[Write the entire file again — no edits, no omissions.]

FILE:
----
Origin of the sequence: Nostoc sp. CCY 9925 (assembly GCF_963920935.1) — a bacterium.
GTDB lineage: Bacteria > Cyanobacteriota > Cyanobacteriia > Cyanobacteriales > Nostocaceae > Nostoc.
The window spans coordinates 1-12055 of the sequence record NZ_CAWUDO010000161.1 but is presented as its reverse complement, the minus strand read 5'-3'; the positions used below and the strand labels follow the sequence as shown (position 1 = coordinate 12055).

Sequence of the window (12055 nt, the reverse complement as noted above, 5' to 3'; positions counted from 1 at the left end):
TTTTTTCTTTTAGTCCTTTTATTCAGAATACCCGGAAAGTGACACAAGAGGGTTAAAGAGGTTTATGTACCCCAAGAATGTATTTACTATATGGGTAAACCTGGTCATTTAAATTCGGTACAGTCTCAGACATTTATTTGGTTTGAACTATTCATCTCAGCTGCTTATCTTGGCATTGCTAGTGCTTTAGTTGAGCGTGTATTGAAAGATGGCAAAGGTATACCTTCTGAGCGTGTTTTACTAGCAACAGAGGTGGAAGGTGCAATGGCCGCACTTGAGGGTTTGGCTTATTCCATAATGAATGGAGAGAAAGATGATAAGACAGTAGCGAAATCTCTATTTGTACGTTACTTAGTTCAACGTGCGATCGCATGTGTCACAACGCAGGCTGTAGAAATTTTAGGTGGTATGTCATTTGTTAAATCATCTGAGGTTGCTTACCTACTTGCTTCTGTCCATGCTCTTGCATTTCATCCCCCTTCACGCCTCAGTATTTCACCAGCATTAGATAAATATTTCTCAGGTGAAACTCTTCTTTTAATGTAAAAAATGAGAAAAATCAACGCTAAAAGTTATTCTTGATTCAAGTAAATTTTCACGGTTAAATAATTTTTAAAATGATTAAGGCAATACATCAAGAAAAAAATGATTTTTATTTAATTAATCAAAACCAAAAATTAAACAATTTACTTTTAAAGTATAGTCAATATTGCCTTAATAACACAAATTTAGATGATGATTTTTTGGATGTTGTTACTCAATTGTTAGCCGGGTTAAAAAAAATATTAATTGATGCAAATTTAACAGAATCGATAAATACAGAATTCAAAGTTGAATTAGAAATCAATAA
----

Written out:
Origin of the sequence: Nostoc sp. CCY 9925 (assembly GCF_963920935.1) — a bacterium.
GTDB lineage: Bacteria > Cyanobacteriota > Cyanobacteriia > Cyanobacteriales > Nostocaceae > Nostoc.
The window spans coordinates 1-12055 of the sequence record NZ_CAWUDO010000161.1 but is presented as its reverse complement, the minus strand read 5'-3'; the positions used below and the strand labels follow the sequence as shown (position 1 = coordinate 12055).

Sequence of the window (12055 nt, the reverse complement as noted above, 5' to 3'; positions counted from 1 at the left end):
TTTTTTCTTTTAGTCCTTTTATTCAGAATACCCGGAAAGTGACACAAGAGGGTTAAAGAGGTTTATGTACCCCAAGAATGTATTTACTATATGGGTAAACCTGGTCATTTAAATTCGGTACAGTCTCAGACATTTATTTGGTTTGAACTATTCATCTCAGCTGCTTATCTTGGCATTGCTAGTGCTTTAGTTGAGCGTGTATTGAAAGATGGCAAAGGTATACCTTCTGAGCGTGTTTTACTAGCAACAGAGGTGGAAGGTGCAATGGCCGCACTTGAGGGTTTGGCTTATTCCATAATGAATGGAGAGAAAGATGATAAGACAGTAGCGAAATCTCTATTTGTACGTTACTTAGTTCAACGTGCGATCGCATGTGTCACAACGCAGGCTGTAGAAATTTTAGGTGGTATGTCATTTGTTAAATCATCTGAGGTTGCTTACCTACTTGCTTCTGTCCATGCTCTTGCATTTCATCCCCCTTCACGCCTCAGTATTTCACCAGCATTAGATAAATATTTCTCAGGTGAAACTCTTCTTTTAATGTAAAAAATGAGAAAAATCAACGCTAAAAGTTATTCTTGATTCAAGTAAATTTTCACGGTTAAATAATTTTTAAAATGATTAAGGCAATACATCAAGAAAAAAATGATTTTTATTTAATTAATCAAAACCAAAAATTAAACAATTTACTTTTAAAGTATAGTCAATATTGCCTTAATAACACAAATTTAGATGATGATTTTTTGGATGTTGTTACTCAATTGTTAGCCGGGTTAAAAAAAATATTAATTGATGCAAATTTAACAGAATCGATAAATACAGAATTCAAAGTTGAATTAGAAATCAATAA